05 Feb Olympic Medical Heart Center: Reflecting on 2020 and Looking Toward the Future
Olympic Medical Heart Center has always had a simple goal: to keep your heart as healthy as possible so that you can live your best life. Even in an unpredictable year like 2020, this goal has stayed the same.
As we ease into 2021, let’s check in with the peninsula-based heart center to hear more about how it navigated a new normal in 2020, what to look forward to this year and an important tip for a healthy heart in 2021.
Virtual Cardiac Rehabilitation at Olympic Medical Heart Center
The heart center at Olympic Medical Center provides high-quality, personalized cardiac care for patients on the Olympic Peninsula. This includes cardiac rehabilitation programs that help patients heal after a heart attack or other cardiac event.
When the pandemic started, in-person group cardiac rehabilitation classes couldn’t continue as normal. To remedy this, the Heart Center started using a home-based virtual cardiac rehab program called Chanl Health. This virtual tool made it possible for patients receive the rehabilitation care they needed without multiple weekly visits to the hospital.
Currently, the heart center is using a hybrid model for its cardiac rehab patients, with all patients coming in for one weekly face-to-face visit and the rest taking place at home. With the majority of patients needing three days a week of cardiac rehab over a 12-week span, this hybrid model allows patients to safely work toward their recovery during the pandemic.
“What we have been seeing is the patient is starting to develop healthy lifestyle habits a lot sooner with fewer face-to-face visits,” said Lindi Matthews, heart center rehabilitation coordinator.
While the hybrid model was spurred on because of the COVID-19 pandemic, the heart center doesn’t see it going away.
“What COVID has done is give us the remote options we didn’t have before, and we’re not going to get rid of those,” said Leonard Anderson, Olympic Medical Heart Center director. “Now we have people from Clallam Bay, Neah Bay or Forks who couldn’t come to the hospital three days a week for rehab who can now do check-ins at home and get education, and they only need to come in once a week or so.”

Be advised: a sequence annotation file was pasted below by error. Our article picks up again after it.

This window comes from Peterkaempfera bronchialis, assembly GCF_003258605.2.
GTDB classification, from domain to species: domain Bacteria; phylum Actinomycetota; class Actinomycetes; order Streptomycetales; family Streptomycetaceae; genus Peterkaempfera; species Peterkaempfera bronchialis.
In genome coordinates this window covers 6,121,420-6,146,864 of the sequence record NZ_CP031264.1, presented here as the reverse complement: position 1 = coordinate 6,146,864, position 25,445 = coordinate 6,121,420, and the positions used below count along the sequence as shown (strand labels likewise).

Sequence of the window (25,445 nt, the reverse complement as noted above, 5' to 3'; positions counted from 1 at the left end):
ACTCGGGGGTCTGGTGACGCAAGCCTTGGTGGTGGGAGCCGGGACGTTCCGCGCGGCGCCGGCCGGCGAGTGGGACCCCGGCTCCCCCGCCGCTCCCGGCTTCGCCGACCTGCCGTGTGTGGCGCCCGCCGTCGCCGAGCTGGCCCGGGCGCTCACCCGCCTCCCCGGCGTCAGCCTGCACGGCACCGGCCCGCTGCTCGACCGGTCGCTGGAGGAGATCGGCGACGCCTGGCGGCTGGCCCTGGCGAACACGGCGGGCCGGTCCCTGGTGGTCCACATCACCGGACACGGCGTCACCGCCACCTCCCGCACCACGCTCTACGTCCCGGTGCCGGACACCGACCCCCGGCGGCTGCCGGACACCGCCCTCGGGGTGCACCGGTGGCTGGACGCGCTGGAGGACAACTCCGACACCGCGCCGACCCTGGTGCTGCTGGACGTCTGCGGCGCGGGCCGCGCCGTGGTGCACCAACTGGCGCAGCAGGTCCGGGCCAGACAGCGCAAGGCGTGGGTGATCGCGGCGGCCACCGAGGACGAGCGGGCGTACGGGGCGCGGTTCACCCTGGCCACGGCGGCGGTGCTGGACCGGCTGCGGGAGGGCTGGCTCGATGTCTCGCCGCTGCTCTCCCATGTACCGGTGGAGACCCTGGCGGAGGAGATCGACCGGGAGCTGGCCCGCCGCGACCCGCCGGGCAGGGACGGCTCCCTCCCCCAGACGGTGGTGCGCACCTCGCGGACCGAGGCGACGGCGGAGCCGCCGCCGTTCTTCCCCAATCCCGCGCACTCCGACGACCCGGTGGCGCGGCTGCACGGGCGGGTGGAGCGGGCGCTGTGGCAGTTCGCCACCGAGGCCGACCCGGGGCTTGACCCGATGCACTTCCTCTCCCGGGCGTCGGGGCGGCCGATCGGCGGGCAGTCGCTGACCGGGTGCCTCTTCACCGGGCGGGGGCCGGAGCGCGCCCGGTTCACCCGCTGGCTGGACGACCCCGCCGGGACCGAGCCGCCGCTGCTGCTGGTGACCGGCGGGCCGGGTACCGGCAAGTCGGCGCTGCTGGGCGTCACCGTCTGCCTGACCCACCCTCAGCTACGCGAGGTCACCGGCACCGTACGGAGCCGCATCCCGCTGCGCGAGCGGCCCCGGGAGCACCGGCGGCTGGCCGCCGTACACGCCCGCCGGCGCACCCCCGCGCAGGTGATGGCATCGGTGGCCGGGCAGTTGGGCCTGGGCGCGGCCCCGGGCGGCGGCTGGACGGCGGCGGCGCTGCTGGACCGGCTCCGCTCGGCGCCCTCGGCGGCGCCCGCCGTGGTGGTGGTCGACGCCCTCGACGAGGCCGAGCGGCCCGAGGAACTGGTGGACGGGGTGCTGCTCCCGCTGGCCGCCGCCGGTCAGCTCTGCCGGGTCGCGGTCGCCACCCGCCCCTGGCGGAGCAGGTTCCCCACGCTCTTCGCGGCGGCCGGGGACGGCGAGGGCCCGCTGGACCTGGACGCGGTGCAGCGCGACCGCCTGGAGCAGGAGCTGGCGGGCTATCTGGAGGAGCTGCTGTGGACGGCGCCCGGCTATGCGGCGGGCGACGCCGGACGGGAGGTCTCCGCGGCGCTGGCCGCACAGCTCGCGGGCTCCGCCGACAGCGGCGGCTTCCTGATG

The move toward a hybrid model also allows for decreased wait times for appointments and the ability for more patients to be seen at the heart center. “In past years, we had difficulty keeping up with the number of referrals to the cardiac rehab program,” said Anderson. “It’s the direction we were going already, and COVID accelerated the process.”
What to Look Forward to at the Heart Center in 2021
In 2021, the Olympic Medical Heart Center looks forward to welcoming Amy Kalisek, FNP-C, a cardiac nurse practitioner. Kalisek will join the current team of cardiologists at the heart center made up of Dr. Kara Urnes, Dr. Robert Henson II, Dr. James Emery, and nurse practitioner Tracy Zaher-Lee, ARNP.
In addition to adding a new provider to the team, the heart center will also add five new cardiac ultrasound systems to their arsenal of life-saving equipment. The machines perform cardiovascular ultrasounds, or echocardiograms, which use ultrasound imaging to provide a picture of the heart. The new machines will provide much clearer images, said Anderson, which means better information and clearer care plans for patients.
How to Stay Heart Healthy Today
During American Heart Month, it’s important to reflect on what you can do to keep your heart healthy, especially during the pandemic.
In addition to more well-known tactics like exercising 30 minutes a day, refraining from smoking and managing stress, Anderson wants to remind you to see your doctor or get help when you notice a problem.
“A lot of people are afraid to go to the hospital or to a clinic right now because of COVID,” said Anderson. “But if you think you might be having cardiac symptoms, even a minor one, seeing your doctor or going to the hospital is the best thing you can do. Hospitals are very safe.”
Anderson recommends sticking to your primary care appointments and not delaying treatment. According to Anderson, poor cardiac event outcomes were on the rise in 2020 because patients were afraid to go to the hospital or see their doctor.
“The best person to start with is your primary care provider,” said Anderson. “They will reach out to the heart center if you need us. And if you need us to support you, we’ll be there.”
To learn more about the Olympic Medical Heart Center and care, visit www.olympicmedical.org/healthyheart.